The Birth House by Ami McKay
Dora Rare is the first female born into her family in five generations. That, and having been born with a caul over her face, makes her the subject of gossip in the small community of Scot's Bay and an easy target for pointing fingers when any trouble befalls it's inhabitants.
While Dora is still a young girl, Miss B recognizes the kindred spirit in her and takes her on as an apprentice to learn the arts of healing and midwifery. They face a lot of opposition from the local physician who sees them as doing more harm than good and wants to shut them down. His interest in bringing modern medicine to Nova Scotia is strengthened by his interest in the fees he is hoping to receive for his services.
This book addresses the struggles of women to be autonomous and have control over what happens to their own bodies. It paints a picture that is both harsh and beautiful, looking at a broad spectrum of women from the strong and independent to those who are no more than slaves in abusive marriages. It makes a strong statement about a woman's need for female friendships and support. It is also emphatically pro-choice. Pregnancies are terminated based on the hardship it causes the mother and though the sheer desperation of some of these women is agonizing, I still can't get past the fact that to make one life more bearable, another life has to be ended. As a woman I find myself rooting for wives and mothers whose lives are unbelievably hard and being happy for them when things finally get easier, then as a Christian I sometimes get that uncomfortable feeling that I'm applauding things God doesn't call good. These are not easy issues but they do make me take stock of who I am and what I believe.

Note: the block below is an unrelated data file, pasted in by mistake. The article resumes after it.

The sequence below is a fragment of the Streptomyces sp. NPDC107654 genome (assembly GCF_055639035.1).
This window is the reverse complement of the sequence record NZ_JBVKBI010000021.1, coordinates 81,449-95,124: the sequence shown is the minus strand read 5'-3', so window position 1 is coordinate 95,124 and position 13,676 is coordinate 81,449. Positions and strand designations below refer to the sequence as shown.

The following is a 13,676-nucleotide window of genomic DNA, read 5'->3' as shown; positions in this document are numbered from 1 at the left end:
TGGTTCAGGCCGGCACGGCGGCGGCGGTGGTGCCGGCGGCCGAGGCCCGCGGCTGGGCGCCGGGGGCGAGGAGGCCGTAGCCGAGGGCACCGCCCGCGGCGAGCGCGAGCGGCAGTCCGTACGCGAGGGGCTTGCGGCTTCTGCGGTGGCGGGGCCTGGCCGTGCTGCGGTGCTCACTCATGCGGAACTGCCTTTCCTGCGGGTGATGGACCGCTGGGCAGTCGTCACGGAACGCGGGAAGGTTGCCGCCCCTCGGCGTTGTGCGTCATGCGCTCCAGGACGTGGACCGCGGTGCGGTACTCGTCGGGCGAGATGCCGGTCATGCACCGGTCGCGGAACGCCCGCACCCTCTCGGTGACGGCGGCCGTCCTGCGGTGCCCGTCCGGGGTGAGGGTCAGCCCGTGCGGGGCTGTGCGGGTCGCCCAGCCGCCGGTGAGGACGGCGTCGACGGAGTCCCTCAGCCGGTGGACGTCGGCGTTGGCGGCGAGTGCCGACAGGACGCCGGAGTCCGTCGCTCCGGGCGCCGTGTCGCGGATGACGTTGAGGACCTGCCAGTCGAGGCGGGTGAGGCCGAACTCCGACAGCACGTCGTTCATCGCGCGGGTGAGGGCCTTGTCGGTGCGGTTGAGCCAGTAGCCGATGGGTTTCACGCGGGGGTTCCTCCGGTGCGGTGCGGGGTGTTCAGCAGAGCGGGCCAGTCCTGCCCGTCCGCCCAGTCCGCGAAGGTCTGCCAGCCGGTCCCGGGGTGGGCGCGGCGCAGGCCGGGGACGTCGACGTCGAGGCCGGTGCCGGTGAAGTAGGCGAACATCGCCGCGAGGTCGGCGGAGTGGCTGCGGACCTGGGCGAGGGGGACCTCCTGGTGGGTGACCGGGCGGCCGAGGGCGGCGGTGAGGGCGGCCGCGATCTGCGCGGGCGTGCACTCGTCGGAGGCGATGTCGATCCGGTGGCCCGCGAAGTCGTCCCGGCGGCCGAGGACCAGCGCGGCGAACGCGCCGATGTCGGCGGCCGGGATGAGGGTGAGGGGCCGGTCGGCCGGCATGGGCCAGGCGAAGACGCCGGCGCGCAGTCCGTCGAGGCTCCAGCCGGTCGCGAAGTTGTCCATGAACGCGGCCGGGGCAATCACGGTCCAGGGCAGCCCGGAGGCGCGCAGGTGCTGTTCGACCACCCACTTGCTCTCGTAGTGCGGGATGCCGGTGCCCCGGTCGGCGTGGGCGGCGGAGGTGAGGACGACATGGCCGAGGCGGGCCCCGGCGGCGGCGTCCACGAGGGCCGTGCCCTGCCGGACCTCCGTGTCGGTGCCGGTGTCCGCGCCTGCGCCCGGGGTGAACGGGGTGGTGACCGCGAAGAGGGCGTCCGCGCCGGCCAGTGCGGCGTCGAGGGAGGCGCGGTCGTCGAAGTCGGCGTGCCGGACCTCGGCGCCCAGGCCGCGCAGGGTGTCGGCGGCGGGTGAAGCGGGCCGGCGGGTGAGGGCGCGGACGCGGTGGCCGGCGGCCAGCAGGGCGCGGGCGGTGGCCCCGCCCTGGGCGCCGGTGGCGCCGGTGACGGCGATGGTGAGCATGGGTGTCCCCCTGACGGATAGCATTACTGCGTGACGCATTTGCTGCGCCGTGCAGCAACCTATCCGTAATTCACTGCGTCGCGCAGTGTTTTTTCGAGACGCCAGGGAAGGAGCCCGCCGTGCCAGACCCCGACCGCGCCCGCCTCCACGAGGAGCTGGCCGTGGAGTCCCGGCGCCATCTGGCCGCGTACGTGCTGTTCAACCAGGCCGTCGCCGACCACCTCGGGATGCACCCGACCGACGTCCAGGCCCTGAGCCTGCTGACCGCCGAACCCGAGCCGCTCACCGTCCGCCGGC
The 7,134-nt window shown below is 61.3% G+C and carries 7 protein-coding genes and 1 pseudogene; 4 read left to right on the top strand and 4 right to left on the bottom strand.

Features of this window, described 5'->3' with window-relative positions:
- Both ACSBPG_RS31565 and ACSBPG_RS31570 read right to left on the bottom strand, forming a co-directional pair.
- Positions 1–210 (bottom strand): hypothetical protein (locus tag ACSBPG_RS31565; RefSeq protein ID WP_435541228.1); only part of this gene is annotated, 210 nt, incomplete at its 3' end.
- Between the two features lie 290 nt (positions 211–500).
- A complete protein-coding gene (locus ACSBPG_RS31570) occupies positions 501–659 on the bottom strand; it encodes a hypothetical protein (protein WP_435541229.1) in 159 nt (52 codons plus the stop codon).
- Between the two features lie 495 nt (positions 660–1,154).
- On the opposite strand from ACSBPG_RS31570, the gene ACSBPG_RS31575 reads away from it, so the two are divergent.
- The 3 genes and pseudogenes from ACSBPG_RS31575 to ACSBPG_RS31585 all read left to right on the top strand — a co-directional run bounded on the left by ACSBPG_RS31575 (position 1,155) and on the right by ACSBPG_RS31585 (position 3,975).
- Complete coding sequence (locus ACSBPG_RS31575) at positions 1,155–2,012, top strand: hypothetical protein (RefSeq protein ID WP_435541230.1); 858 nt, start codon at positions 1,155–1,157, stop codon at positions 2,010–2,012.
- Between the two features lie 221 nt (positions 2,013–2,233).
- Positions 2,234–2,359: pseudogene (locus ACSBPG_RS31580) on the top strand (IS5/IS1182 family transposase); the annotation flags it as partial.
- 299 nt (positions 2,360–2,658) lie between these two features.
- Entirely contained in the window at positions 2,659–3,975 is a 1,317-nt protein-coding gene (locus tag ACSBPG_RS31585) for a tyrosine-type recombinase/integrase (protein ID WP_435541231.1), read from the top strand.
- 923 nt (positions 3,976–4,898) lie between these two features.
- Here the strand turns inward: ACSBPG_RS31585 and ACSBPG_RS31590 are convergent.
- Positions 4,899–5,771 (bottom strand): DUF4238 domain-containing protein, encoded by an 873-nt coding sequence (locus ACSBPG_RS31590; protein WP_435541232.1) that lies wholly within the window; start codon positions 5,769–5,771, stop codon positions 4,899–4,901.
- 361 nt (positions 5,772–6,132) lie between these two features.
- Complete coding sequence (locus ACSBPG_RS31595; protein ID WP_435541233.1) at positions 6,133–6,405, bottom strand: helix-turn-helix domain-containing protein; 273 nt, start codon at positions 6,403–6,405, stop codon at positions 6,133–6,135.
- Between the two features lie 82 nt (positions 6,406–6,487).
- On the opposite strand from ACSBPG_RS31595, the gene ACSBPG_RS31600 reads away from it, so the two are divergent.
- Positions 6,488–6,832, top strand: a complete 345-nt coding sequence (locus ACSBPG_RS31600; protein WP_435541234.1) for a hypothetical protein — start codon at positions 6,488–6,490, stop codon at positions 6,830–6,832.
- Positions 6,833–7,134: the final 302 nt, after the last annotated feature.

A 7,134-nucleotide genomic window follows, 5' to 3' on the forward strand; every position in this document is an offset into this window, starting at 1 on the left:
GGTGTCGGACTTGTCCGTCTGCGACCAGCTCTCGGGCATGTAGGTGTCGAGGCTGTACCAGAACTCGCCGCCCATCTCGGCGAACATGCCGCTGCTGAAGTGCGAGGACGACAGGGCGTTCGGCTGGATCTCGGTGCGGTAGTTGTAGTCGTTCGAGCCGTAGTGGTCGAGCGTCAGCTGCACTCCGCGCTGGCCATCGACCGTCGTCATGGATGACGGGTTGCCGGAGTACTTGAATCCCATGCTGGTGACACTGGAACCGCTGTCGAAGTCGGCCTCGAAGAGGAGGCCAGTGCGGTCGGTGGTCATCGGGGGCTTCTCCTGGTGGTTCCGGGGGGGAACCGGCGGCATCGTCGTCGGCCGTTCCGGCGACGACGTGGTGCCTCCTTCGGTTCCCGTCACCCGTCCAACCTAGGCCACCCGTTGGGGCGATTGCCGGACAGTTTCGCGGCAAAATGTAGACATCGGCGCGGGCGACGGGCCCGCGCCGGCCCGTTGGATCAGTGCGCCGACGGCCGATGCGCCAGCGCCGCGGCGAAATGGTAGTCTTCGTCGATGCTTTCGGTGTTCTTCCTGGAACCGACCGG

The healing arts that Miss B and Dora practice are an eerie mixture of Mary-worship, superstition, future foretelling and herbal medicine. The "Willow Book" contains all the wisdom of their trade. It prescribes things like this: "Moonbath: Lie naked in a crossroads in the light of a full moon. Makes the womb ripe." Some of it is silliness, some of it seems more like the witchcraft of tv shows and movies.
I will confess I don't like the messy aspects of being human so that part of the book was not enjoyable for me. When my children were babies I loved holding them and playing with them but I did not at all enjoy the drool, snot, vomit and other bodily function messes. Because this book tells a lot of pregnancy stories, there is blood, etc, and there was too much of it for me.
I thought Birth House was well written and I loved the setting of Scot's Bay, Nova Scotia. The glimpse into life in that time and place was wonderful but it wasn't enough to make me like the book so I can't recommend it.